To prevent puffiness, amend your soil with plenty of organic compost and use a balanced fertilizer (10-10-10) once or twice a month. Top-dress the soil regularly with organic matter and feed compost tea. Remember that tomatoes need lots of nourishment to produce good fruit.

Bacterial Canker

Bacterial Canker manifests as creamy white spots on nearly ripe tomatoes. If you see a dark rim around the bacterial spots, you will know that you are dealing with bacterial canker. [source]

This tomato disease is caused by a naturally occurring bacteria known as Clavibacter michiganensis. It is most often introduced to a garden setting by tools that have been exposed to the pathogen or by plants. Shared tomato seeds may also be contaminated.

When the bacteria invades the garden soil, it spreads by rainwater or sprayed water splashing from the ground onto plant leaves and stems.

Recently pruned plants, or plants with a broken branch or insect damage, offer opportunities for the bacteria to enter the plant. For this reason, do not work in your garden immediately after a rain shower or prune your plants when they are wet.

To prevent contamination and bacterial wilt:

  • Clean garden tools thoroughly with hot water and bleach after each use. [source]
  • Keep new plants separate from your garden area for a week or two before transplanting them.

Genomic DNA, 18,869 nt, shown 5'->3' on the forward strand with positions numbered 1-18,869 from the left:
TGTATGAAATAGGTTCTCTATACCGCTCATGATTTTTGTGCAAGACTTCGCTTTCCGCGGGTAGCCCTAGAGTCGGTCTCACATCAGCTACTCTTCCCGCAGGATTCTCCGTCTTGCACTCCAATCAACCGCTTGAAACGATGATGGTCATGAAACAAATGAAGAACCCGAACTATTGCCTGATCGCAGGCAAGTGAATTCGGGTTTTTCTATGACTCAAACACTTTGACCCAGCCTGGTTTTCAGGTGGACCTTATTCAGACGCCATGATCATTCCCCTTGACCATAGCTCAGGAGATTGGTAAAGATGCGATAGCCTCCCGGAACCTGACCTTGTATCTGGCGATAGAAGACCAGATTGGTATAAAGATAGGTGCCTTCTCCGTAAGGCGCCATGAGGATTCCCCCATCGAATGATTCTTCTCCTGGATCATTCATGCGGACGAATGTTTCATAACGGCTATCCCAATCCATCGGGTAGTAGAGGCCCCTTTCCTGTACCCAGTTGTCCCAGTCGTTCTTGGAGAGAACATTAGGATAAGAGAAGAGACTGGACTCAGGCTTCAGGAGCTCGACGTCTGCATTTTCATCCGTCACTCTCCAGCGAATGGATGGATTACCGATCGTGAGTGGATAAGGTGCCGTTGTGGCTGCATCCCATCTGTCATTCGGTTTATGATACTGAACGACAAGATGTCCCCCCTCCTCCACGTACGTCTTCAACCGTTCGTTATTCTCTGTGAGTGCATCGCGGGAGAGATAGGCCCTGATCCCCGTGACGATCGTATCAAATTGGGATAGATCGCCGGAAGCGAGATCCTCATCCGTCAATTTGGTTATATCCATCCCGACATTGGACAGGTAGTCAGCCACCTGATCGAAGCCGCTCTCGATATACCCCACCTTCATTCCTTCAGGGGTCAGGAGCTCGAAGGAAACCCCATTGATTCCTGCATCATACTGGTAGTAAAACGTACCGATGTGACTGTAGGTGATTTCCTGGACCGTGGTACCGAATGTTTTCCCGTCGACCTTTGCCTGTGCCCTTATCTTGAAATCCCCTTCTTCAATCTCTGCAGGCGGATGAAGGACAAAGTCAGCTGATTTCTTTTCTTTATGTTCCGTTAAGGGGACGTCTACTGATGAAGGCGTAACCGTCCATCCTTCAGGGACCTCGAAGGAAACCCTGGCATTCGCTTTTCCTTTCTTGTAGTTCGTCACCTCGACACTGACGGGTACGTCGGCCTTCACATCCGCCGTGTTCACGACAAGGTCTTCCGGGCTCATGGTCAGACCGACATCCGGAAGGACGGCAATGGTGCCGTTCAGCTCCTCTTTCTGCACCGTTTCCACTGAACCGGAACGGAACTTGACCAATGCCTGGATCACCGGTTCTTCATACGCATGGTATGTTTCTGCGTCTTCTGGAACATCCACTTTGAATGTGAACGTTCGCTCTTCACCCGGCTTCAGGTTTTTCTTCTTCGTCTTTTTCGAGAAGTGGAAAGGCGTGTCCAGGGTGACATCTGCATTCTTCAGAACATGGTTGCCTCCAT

• Rotate crops regularly to prevent all bacteria and tomato plant diseases from being able to get a foothold.
  • If you have contaminated plants, put them into sealed plastic bags for trash pickup. Don’t compost them.


Symptoms of anthracnose look like blossom end rot, but instead of a solid black spot on tomatoes at the bottom of a ripe tomato, you’ll see a circle shaped with bulls-eyes. That spot will be mushy and sunken, and you’ll find mushy black rot when you slice open the tomato.

The fungus disease which causes anthracnose is Colletotrichum phomoides which thrives in hot, humid weather. Using sprinklers or overhead irrigation methods facilitates the spread of this fungus as they cause it to splash up out of the soil and onto the plants.

To avoid Anthracnose diseases remember to groundwater your plants. Harvest your tomatoes promptly, allowing them to stay on the vine, gives the fungus more opportunity to infest them.

Early Blight

Early Blight shows up as brown spots on tomatoes leaves. The brown spots spread into rings for a target-like appearance. Foliage fades on infected plants from green to yellow in the areas surrounding the spots. Eventually, the leaves turn brown, die and fall. In the end, your plants may be bare.

This disease is caused by the fungus known as Alternaria solani which can over-winter in the garden soil. If you have this problem one growing season, you will need to take steps to deal with it before planting again. Learn more about Alternaria leaf spot.

Make a habit of rotating your crops from one season to the next as this (and other fungi and bacteria) do not thrive on all plants. Changing your plantings from year-to-year will prevent having the fungus take hold. Be advised, early blight also thrives on peppers, eggplant and tomatoes, so don’t rotate these types of veggies in the same spot.